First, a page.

- Briefing Room
U.S. Department of Transportation
Federal Highway Administration
1200 New Jersey Avenue, SE
Washington, DC 20590
Welcoming Remarks by Greg Nadeau, Acting Administrator, FHWA
Transportation and Public Safety Summit
Tuesday, January 27, 2015, 9 a.m.
Media Center, US Department of Transportation
Thanks very much, Mark.
On behalf of the Federal Highway Administration, it’s my pleasure to welcome everyone here this morning.
I had the privilege of kicking off the first Traffic Incident Management Summit a little over two years ago.
Many of you were at that summit as part of the senior leadership from across the responder community.
That first summit really got the ball rolling in terms of advancing Traffic Incident Management training and the program itself.
A great deal has been accomplished since that first summit:
Thanks to your leadership, we’re making great progress to protect our responders, improve the clearance of incidents, open lanes quicker and reduce secondary collisions.
You commitment has been vital to bringing us this far. And it will be equally important in moving us forward.
As senior leadership, you know that the key to real and sustainable progress is to make sure the game-changing programs and strategies that we’ve introduced become part of the responder culture – not just the concern of individual leaders and champions.
Over the next two days we’ll share experiences and ideas about how to make that happen.
We all know what a complex and dangerous job it can be to investigate and clear incidents. The number of responder deaths, injuries and near misses makes that all too clear.
So we salute you for everything you and your colleagues do to keep your people safe and keep the public moving.
All of us at the Department understand that we have a responsibility to match your commitment with one of our own.
We have a responsibility to help you reduce line-of-duty deaths and injuries so that you and all first responders can get home to your families at the end of every day.
And we have a responsibility to every community in this country to make sure incidents are cleared as quickly and safely as possible so people can get where they’re going and our economy can keep moving.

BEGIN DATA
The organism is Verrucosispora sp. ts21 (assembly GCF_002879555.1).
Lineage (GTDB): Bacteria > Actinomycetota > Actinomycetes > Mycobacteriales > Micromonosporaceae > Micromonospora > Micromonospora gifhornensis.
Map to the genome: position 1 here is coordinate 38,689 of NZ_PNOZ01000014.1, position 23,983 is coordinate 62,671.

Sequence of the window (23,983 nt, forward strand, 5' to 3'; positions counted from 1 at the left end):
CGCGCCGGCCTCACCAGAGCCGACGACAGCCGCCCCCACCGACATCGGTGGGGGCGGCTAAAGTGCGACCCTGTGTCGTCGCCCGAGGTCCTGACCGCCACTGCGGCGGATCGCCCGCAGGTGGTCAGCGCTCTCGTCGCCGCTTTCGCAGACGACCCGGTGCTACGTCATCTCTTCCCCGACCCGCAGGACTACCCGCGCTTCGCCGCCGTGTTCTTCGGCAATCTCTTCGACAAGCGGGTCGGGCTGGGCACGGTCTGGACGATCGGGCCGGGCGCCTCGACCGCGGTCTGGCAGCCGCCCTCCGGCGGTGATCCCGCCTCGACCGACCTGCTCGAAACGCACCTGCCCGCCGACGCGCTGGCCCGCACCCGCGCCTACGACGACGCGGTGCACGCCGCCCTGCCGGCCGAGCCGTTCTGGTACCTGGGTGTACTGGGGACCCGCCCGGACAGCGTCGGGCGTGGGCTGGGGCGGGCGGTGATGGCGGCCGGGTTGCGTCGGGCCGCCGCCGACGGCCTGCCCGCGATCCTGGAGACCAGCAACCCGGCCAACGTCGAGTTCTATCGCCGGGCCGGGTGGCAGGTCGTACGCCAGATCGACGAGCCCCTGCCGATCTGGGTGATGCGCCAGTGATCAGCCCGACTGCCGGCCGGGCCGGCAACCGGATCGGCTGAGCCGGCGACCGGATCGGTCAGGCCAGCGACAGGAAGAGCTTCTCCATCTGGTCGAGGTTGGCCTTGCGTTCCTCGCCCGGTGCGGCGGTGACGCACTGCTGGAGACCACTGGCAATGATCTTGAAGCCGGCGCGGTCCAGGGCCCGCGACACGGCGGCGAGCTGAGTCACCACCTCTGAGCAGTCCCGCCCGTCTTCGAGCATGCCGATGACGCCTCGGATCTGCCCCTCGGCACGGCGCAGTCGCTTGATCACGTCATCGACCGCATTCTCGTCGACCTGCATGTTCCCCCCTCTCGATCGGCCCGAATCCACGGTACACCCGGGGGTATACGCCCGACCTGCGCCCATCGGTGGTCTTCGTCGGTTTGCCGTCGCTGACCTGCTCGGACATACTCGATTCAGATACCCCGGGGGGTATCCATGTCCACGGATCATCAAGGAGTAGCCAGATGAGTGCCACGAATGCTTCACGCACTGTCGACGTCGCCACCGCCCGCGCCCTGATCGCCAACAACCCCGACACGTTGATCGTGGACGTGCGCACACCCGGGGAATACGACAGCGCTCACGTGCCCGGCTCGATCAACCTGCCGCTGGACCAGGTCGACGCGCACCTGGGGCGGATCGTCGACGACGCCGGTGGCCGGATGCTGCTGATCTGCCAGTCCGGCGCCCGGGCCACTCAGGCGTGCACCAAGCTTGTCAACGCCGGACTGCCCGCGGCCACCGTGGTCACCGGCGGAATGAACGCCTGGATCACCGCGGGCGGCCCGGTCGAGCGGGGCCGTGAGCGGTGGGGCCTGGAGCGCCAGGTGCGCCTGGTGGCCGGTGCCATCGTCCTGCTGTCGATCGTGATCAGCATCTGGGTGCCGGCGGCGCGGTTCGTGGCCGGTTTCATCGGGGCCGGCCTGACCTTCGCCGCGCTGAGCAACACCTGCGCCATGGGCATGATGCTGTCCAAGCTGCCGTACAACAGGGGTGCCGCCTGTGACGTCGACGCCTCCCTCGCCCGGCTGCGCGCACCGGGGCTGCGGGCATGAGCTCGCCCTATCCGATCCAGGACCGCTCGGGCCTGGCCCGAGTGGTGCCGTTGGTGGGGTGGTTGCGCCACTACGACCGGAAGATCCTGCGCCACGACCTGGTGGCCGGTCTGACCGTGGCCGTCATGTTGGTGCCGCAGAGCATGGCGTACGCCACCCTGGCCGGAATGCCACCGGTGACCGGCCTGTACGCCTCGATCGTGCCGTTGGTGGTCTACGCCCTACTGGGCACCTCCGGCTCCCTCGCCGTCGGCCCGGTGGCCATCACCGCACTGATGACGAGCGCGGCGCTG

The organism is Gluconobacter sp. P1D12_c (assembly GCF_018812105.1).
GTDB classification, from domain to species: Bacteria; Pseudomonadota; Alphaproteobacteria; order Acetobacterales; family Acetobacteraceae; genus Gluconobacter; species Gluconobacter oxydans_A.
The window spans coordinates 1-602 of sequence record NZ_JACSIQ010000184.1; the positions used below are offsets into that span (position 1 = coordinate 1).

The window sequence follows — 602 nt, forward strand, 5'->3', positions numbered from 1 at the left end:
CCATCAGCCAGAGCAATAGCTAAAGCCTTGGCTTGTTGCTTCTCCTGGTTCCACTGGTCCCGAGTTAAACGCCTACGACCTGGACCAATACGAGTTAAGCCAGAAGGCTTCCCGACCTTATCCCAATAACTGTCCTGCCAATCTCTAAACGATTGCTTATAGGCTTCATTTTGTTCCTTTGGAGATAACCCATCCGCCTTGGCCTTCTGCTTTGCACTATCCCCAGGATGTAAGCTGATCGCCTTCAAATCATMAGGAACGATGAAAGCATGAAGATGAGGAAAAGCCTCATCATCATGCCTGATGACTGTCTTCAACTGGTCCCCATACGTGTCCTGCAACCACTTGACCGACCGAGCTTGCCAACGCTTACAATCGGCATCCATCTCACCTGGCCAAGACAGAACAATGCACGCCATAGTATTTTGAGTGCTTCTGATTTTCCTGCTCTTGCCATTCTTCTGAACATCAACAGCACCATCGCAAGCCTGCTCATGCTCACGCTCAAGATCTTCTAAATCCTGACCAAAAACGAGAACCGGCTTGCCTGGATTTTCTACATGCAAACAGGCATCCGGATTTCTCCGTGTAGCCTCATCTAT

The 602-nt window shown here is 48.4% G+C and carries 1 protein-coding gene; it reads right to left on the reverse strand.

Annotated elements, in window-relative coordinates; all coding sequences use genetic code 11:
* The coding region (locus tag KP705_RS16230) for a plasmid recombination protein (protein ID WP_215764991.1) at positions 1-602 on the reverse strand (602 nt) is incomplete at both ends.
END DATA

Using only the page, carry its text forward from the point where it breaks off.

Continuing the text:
To help meet those responsibilities, we’re asking for your help. Specifically, we need your help collecting data so we can measure the effectiveness of our TIM efforts.
Quality data is playing an increasingly large role in transportation.
Our current transportation law, MAP-21, requires us to measure our progress in safety, the performance of our pavement, the movement of freight and other critical areas.
Data gives the public a clear picture of what it’s getting for its money, and it helps decision-makers invest limited resources so they get the greatest return.
And so it’s important that we look beyond headlines and anecdotes, to collect real data on the way traffic incidents are handled.
Many of you have taken part in work groups to help develop the three basic areas we want to measure - roadway clearance, incident clearance and secondary crashes.
We hope the data will show the benefits of TIM and TIM training, will guide future efforts, and will encourage more stakeholders to join us in the battle to eliminate secondary collisions and the tragic loss of life.
Tomorrow morning you’ll learn more about how you can help advance the TIM program through these performance measurements.
I just want to close by putting TIM in the larger context of bringing greater innovation to transportation.
It’s clear we have to become more innovative as an industry if we want to get the most value from our investments and help the public see the benefits of new projects sooner.
The Every Day Counts initiative that I mentioned earlier is the centerpiece of our innovation effort.
It’s a partnership with state, local and industry partners to deliver projects faster and deploy market-ready technologies and strategies that can save money, save time and save lives.
Because those goals match up extremely well with the goals of TIM, we included the SHRP2 responder training in the second round of Every Day Counts.
We’ve been very pleased with the results. More than 5,000 people have been trained as instructors. And more than 80,000 first responders have completed the TIM training itself across the country.
But this is no time to rest on our laurels.
There are more than a million responders working in the United States today that need some form of this training. And so during this summit you’ll hear about the prospects and challenges of training as many of them as possible.
On that note, let me close with a simple “thank you” for joining us at this summit and for your leadership in keeping first responders safe and America moving.
As you know, every state has some type of “Move Over” law on the books that requires drivers to change lanes and move away from first responders when they’re working an incident.
We need to remind drivers to obey these laws so we can add another layer of safety at an accident scene.
We want everyone to get where they’re going safely every day, including home to their families at night. That includes the people who use our roads – and the people who manage incidents when things go wrong.
I hope you have a terrific summit! Thank you very much!
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